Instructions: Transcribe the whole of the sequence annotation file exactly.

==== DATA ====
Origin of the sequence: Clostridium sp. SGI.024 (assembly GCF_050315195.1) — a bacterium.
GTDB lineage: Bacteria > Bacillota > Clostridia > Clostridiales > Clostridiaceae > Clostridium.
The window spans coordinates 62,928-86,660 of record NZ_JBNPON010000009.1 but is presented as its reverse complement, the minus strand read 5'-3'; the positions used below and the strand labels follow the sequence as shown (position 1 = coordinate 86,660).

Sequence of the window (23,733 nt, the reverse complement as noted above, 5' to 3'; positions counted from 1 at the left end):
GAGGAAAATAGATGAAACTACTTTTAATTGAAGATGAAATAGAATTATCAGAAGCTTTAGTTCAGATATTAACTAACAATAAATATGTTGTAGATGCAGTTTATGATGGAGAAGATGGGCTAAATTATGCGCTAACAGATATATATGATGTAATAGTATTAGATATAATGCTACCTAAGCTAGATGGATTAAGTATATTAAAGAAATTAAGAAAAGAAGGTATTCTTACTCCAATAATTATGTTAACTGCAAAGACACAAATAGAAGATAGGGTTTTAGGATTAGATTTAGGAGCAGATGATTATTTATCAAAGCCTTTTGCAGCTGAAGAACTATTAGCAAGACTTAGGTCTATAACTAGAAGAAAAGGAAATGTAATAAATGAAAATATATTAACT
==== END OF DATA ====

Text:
Origin of the sequence: Clostridium sp. SGI.024 (assembly GCF_050315195.1) — a bacterium.
GTDB lineage: Bacteria > Bacillota > Clostridia > Clostridiales > Clostridiaceae > Clostridium.
The window spans coordinates 62,928-86,660 of record NZ_JBNPON010000009.1 but is presented as its reverse complement, the minus strand read 5'-3'; the positions used below and the strand labels follow the sequence as shown (position 1 = coordinate 86,660).

Sequence of the window (23,733 nt, the reverse complement as noted above, 5' to 3'; positions counted from 1 at the left end):
GAGGAAAATAGATGAAACTACTTTTAATTGAAGATGAAATAGAATTATCAGAAGCTTTAGTTCAGATATTAACTAACAATAAATATGTTGTAGATGCAGTTTATGATGGAGAAGATGGGCTAAATTATGCGCTAACAGATATATATGATGTAATAGTATTAGATATAATGCTACCTAAGCTAGATGGATTAAGTATATTAAAGAAATTAAGAAAAGAAGGTATTCTTACTCCAATAATTATGTTAACTGCAAAGACACAAATAGAAGATAGGGTTTTAGGATTAGATTTAGGAGCAGATGATTATTTATCAAAGCCTTTTGCAGCTGAAGAACTATTAGCAAGACTTAGGTCTATAACTAGAAGAAAAGGAAATGTAATAAATGAAAATATATTAACT